At the same time this data could be skewed by the fact that if the same player has the same rumour repeated over and over, say Eden Hazard to Real Madrid, then that will only inflate the numbers. So what if we only looked at from a unique data perspective.
From here are sample is then reduced to 237 players, however this also comes with an additional caveat:
- Some players may well have a confirmed deal and spurious gossip.
The perfect example of this would be Alvaro Morata, he was linked with a number of Spanish clubs before finally moving to Atletico Madrid. Therefore he will have both a yes and no value in this particular data table and the summary of the more unique strand looks as follows:
And astonishingly the percentage split is almost identical to the first table, therefore we can come to a first conclusion that 80% of what you read in the BBC Gossip Column is for all intents and purposes, nothing more than a device to sell papers or generate clicks.
But who were the names that kept cropping up in January and more importantly did they get the move we were told that was happening, I can’t list all the names otherwise you’d be here until the window re-opens trying to read them all. However, I can provide the top nine (nine because there are so many players joint 10th) and their transfer status:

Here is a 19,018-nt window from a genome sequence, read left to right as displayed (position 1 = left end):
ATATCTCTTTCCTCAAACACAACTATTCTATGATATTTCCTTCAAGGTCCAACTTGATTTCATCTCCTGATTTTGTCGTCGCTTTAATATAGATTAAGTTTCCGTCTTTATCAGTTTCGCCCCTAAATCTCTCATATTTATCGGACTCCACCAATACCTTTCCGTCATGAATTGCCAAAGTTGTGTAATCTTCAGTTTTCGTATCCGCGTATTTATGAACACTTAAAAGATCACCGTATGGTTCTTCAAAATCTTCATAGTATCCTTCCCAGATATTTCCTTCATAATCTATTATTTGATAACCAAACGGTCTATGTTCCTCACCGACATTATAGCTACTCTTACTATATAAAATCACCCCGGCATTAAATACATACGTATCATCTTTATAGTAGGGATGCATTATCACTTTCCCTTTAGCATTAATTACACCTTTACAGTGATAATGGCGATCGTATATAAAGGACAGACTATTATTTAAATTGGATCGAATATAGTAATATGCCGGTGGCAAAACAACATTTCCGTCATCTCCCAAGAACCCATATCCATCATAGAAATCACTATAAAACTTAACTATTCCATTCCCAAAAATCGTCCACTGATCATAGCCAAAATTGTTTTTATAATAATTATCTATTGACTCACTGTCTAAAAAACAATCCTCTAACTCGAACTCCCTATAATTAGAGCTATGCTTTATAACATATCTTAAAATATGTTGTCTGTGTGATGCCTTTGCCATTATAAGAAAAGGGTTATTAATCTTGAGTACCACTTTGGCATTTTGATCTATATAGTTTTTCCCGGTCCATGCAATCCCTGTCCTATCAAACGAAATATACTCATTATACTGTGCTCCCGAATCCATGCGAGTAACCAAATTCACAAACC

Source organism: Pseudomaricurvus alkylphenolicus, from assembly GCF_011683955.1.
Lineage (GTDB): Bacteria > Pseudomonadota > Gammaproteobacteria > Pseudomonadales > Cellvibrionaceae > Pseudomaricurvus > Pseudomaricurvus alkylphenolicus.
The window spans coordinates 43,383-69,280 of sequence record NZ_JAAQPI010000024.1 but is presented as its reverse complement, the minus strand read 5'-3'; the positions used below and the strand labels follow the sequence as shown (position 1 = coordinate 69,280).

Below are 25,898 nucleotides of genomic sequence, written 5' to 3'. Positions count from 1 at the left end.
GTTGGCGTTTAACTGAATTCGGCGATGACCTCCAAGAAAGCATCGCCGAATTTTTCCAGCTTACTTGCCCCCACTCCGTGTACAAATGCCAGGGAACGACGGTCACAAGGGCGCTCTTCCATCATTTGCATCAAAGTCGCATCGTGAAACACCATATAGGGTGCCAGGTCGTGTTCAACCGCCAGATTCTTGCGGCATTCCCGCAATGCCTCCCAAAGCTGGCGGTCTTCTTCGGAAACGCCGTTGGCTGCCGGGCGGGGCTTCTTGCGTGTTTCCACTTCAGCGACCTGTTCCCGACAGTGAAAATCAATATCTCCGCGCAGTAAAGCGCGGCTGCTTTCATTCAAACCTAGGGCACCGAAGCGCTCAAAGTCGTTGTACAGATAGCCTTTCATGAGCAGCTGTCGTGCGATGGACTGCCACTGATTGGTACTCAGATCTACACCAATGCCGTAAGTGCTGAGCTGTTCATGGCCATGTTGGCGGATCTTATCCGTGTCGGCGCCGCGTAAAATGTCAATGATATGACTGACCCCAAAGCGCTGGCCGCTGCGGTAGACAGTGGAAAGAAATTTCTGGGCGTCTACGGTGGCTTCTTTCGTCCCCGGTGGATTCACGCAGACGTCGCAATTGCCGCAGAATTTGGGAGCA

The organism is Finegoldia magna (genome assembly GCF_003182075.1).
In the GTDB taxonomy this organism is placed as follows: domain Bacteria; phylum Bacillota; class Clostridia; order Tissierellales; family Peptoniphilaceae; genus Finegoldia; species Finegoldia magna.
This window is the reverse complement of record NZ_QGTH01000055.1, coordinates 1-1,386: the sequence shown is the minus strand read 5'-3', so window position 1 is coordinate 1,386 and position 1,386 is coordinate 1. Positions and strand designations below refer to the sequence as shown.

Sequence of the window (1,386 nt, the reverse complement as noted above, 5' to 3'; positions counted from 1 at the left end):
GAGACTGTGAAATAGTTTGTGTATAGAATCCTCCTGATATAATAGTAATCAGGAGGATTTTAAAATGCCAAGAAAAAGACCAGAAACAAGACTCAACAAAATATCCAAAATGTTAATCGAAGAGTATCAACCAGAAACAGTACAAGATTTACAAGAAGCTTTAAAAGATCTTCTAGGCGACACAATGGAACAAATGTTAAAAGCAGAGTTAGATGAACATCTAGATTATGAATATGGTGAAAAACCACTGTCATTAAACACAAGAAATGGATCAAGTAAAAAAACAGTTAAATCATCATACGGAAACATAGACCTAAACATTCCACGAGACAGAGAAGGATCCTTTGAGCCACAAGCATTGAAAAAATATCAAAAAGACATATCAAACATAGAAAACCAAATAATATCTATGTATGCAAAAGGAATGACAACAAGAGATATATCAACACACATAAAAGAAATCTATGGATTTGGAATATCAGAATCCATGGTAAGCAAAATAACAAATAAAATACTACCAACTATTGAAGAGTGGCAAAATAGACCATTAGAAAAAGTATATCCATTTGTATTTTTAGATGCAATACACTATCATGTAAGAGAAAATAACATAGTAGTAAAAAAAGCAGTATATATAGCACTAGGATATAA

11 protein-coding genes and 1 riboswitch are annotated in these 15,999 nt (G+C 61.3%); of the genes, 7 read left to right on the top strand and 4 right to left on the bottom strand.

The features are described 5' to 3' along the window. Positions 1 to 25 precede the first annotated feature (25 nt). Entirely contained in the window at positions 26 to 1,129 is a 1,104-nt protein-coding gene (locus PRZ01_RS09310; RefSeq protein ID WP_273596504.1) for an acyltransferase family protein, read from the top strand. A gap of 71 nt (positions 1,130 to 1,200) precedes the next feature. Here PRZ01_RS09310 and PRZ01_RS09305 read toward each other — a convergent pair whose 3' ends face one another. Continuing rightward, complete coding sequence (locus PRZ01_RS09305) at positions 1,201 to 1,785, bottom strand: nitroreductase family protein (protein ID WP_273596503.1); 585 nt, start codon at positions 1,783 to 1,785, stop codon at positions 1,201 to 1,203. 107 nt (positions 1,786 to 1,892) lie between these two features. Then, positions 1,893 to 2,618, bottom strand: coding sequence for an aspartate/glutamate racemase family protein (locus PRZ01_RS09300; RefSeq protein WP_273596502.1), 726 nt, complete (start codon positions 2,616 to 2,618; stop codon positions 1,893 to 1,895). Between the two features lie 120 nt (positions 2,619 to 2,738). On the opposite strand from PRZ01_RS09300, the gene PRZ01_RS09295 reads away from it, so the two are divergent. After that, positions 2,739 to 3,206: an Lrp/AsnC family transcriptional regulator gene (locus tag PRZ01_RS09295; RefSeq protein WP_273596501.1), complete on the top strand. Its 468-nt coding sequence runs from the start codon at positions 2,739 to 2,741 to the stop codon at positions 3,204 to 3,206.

And from here we certainly have an interesting pattern, they most recurring pieces of gossip (top five) did actually come to fruition. However, you could counter argue that with the fact that if you repeat something enough times then more often that not it will eventually become true.
Therefore there is an element of ‘getting their in the end’ with the five most recurring rumours and then the next four can be labelled as just wishful thinking. Although in fairness to the Callum Hudson-Odoi and Tammy Abraham deals, they were close to getting completed – especially in the case of the latter.
So we know that 80% of all the data is just gossip, but if you say that gossip enough times it will become true. But who was making the most noise in terms of clubs wanting to sign players across January, here are the top 10 ‘busiest teams’ from last month:
Chelsea soared to the top of this particular chart, with 50 of the 517 pieces of gossip being connected to Stamford Bridge. A lot of that would have been comprised of Gonzalo based news, but at the same time they were linked with a whole host of other players and did no other business to back it up.